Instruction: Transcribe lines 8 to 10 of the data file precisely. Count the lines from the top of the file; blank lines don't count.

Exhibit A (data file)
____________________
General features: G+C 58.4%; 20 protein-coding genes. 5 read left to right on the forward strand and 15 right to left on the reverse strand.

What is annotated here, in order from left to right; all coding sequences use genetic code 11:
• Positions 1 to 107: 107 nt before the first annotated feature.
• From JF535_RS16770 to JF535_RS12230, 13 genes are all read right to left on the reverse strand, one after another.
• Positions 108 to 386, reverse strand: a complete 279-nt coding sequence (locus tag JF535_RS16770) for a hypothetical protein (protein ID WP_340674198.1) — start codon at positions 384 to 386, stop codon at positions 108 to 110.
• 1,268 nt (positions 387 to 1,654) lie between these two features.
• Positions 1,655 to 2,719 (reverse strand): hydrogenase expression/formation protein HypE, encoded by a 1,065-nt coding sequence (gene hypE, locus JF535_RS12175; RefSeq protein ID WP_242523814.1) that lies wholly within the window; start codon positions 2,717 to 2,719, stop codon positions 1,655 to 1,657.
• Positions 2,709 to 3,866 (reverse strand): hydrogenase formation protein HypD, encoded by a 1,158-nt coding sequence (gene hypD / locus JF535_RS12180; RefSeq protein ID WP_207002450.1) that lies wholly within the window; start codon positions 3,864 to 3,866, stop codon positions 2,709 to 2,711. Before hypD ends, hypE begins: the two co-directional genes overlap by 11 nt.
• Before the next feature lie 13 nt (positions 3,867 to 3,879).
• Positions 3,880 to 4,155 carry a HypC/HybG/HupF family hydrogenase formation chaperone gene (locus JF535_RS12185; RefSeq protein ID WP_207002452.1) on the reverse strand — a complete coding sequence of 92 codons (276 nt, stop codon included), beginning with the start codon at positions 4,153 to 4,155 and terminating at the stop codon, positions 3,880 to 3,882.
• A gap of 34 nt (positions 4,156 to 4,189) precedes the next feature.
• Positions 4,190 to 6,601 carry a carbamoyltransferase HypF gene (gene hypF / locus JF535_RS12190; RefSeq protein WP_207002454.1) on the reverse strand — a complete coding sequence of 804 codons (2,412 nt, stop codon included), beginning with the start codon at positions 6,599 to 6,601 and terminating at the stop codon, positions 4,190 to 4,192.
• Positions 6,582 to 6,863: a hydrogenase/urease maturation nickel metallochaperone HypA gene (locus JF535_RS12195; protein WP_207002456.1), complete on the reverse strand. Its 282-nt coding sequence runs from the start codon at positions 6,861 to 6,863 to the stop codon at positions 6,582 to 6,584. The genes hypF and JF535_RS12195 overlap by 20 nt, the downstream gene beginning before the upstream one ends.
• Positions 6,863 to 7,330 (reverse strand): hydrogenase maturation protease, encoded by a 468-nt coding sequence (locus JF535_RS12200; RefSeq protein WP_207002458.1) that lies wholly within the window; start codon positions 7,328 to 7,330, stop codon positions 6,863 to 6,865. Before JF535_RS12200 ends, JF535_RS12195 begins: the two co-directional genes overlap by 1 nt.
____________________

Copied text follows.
• Positions 2,709 to 3,866 (reverse strand): hydrogenase formation protein HypD, encoded by a 1,158-nt coding sequence (gene hypD / locus JF535_RS12180; RefSeq protein ID WP_207002450.1) that lies wholly within the window; start codon positions 3,864 to 3,866, stop codon positions 2,709 to 2,711. Before hypD ends, hypE begins: the two co-directional genes overlap by 11 nt.
• Before the next feature lie 13 nt (positions 3,867 to 3,879).
• Positions 3,880 to 4,155 carry a HypC/HybG/HupF family hydrogenase formation chaperone gene (locus JF535_RS12185; RefSeq protein ID WP_207002452.1) on the reverse strand — a complete coding sequence of 92 codons (276 nt, stop codon included), beginning with the start codon at positions 4,153 to 4,155 and terminating at the stop codon, positions 3,880 to 3,882.